The mercury has begun to plummet. The autumn leaves are falling and your winter woollies are coming out of hibernation. You’re huddled together indoors for warmth, cranking up the heater. Which is nice and cosy, but invariably leads to one thing – a bout of the ‘flu. The germs soon spread from one family member to another, offices see mass reduction in staff and productivity, and schools are inundated with sick notes from sniffling children.
So do you follow the old saying “Starve a cold, feed a fever”? Turns out, we can leave these dated misconceptions in the past where they belong. We have much better protection from the dreaded ‘flu virus these days: the influenza vaccine. Influenza knocks out thousands of Australian families each year, resulting in complications such as chest infections, pneumonia and bronchitis which land us in hospital.
Which brings us to another old adage: Prevention is better than cure. So get to your local GP for your annual influenza shot, stat! We’ve answered some common questions about the ‘flu vaccine here.
Why do I have to get the influenza vaccine every single year? I already had my ‘flu shots last winter. Isn’t that enough?
In a word, no. The influenza virus is a devious beast, mutating and modifying into different strains each year. Annual vaccination is important to keep up with your protection since the immunity from the vaccine doesn’t last forever.
The last time my friend took the influenza vaccine, she got the ‘flu straight after that. What’s the point in taking the shots?
Contrary to popular belief, the influenza vaccine does NOT make your get influenza. The vaccine does not contain the live virus. You might still catch the ‘flu since there is a bug going around, but the vaccine will prevent it from being too severe.
Who should get the influenza vaccine? Does it matter if you’re young or old? Is it safe for pregnant women?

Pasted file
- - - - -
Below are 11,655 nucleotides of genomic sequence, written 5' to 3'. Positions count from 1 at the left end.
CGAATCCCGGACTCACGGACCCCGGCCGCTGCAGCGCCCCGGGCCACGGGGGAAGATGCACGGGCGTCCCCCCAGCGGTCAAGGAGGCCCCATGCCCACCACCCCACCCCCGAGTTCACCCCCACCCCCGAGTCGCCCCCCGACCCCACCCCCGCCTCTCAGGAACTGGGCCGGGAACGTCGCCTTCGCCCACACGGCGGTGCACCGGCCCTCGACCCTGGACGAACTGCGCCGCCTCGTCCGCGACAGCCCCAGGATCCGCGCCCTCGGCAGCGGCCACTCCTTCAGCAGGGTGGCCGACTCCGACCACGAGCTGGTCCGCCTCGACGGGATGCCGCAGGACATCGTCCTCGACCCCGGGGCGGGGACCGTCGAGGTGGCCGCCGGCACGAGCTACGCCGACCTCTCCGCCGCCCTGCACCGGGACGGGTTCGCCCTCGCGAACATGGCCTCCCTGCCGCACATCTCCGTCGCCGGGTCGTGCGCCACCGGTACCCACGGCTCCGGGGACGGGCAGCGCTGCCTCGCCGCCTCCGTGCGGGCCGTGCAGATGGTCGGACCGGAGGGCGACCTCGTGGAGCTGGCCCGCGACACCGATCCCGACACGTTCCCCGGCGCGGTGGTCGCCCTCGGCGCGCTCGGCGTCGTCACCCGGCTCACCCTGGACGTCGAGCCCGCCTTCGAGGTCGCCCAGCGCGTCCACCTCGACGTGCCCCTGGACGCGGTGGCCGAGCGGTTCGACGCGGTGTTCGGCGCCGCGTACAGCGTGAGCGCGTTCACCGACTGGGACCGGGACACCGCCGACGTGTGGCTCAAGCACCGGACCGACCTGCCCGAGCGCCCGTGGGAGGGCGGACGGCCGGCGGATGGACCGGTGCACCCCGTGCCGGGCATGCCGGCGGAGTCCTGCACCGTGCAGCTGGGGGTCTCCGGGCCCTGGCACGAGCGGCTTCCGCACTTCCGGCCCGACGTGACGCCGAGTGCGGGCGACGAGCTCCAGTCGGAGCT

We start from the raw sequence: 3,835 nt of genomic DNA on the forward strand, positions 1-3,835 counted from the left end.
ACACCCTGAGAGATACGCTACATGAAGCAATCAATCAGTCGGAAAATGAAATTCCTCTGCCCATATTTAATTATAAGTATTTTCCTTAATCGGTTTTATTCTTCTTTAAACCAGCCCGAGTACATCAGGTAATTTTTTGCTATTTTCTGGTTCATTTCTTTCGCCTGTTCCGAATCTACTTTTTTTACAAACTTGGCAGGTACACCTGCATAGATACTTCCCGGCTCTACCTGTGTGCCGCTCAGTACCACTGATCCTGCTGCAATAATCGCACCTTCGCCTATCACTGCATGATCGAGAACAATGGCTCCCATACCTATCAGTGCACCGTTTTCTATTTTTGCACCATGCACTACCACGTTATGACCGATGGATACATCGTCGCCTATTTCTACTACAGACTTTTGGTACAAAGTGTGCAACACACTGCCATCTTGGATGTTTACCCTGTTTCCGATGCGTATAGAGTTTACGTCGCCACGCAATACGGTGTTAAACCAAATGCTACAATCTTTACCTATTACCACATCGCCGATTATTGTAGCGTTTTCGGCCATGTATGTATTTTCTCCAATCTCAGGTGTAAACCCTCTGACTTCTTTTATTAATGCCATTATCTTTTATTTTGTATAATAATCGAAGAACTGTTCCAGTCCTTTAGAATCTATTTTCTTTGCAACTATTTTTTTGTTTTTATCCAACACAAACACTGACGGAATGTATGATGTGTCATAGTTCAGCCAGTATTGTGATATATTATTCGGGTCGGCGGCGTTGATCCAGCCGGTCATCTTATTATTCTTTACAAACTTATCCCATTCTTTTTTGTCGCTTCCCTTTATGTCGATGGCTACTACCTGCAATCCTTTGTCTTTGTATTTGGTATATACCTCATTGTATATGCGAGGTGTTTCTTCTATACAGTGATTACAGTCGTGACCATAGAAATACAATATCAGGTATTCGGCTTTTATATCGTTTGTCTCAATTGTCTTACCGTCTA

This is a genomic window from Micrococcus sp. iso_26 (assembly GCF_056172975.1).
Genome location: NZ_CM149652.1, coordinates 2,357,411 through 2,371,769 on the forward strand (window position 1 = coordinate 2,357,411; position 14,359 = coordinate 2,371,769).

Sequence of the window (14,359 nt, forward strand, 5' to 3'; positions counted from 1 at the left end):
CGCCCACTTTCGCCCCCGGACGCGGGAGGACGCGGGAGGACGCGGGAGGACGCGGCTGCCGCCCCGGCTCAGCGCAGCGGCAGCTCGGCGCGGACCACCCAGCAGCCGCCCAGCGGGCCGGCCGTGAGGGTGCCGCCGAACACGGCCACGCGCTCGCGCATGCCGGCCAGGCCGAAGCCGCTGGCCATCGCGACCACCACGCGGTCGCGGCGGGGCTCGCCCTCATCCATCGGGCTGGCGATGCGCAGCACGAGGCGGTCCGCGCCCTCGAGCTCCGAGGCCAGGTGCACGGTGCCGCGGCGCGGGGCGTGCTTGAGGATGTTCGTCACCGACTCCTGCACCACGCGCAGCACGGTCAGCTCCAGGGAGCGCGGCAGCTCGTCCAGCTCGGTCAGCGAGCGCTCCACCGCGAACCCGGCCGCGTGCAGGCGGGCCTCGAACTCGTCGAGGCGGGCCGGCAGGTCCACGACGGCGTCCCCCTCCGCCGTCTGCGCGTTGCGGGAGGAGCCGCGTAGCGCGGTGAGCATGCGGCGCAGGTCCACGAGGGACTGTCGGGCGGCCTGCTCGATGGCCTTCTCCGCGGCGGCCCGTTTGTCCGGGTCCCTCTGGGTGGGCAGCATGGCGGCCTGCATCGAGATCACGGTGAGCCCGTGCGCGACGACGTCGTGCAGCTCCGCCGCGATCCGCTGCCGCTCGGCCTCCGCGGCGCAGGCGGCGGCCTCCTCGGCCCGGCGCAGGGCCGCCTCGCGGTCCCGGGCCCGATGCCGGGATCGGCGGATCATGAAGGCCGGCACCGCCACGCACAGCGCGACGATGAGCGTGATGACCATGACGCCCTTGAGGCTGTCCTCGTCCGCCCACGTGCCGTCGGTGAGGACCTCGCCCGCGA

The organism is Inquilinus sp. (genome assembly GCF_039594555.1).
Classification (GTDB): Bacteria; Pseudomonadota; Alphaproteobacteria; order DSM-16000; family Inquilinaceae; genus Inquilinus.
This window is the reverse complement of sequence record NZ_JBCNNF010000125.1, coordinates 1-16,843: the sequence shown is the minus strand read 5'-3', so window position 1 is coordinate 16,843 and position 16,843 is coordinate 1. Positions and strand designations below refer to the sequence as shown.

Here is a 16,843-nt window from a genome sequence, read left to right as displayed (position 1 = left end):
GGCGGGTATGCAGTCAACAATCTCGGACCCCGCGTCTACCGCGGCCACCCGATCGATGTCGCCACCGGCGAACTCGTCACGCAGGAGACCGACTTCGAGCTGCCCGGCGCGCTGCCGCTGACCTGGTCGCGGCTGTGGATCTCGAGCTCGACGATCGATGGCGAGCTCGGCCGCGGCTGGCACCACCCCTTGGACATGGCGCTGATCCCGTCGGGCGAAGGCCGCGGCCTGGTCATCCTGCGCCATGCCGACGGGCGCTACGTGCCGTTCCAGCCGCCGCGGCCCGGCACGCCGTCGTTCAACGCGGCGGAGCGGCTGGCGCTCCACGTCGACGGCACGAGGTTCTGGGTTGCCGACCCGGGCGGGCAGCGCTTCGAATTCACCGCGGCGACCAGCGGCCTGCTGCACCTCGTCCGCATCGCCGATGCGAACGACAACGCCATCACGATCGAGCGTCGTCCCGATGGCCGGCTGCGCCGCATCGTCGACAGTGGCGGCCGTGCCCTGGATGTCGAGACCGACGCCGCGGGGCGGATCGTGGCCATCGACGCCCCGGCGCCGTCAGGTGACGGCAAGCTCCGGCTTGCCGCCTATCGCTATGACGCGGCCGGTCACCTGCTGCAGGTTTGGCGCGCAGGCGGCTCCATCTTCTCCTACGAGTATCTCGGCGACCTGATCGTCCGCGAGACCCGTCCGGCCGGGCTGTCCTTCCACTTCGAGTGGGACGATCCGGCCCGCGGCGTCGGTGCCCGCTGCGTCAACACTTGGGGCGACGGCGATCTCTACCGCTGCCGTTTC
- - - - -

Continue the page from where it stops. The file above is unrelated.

The 2016 ‘flu shot has been available from April onwards in most GP surgeries and immunisation clinics. It is free of charge under the National Immunisation Program for the following groups of people thought to be most vulnerable to influenza: people over 65, pregnant women, people with respiratory ailments such as asthma or lung disease, and Aboriginal or Torres Strait Islanders. People aged between 18-59 years generally have better immunity against the ‘flu. The vaccine is also safe for pregnant women, but if have any concerns it is better to have a chat with your GP.
Give me the lowdown on the latest vaccine for 2016.
Under the National Influenza Vaccination Program, there are two types of vaccines available: the FluQuadri™ Junior for babies from 6 months to less than 3 years and the Fluarix Tetra® for people over 3 years.
The quadrivalent influenza vaccine for the Australian 2016 influenza season contains protection against four viruses currently circulating in our region.
• A (H1N1): an A/California/7/2009 (H1N1) – like virus
• A (H3N2): an A/Hong Kong/4801/2014 (H3N2) – like virus
• B: a B/Phuket/3073/2013 – like virus
• B: a B/Brisbane/60/2008 – like virus
So contact McMahons Point Health to book an appointment for your influenza vaccine today. Phone 02 9460 1661 or email firstname.lastname@example.org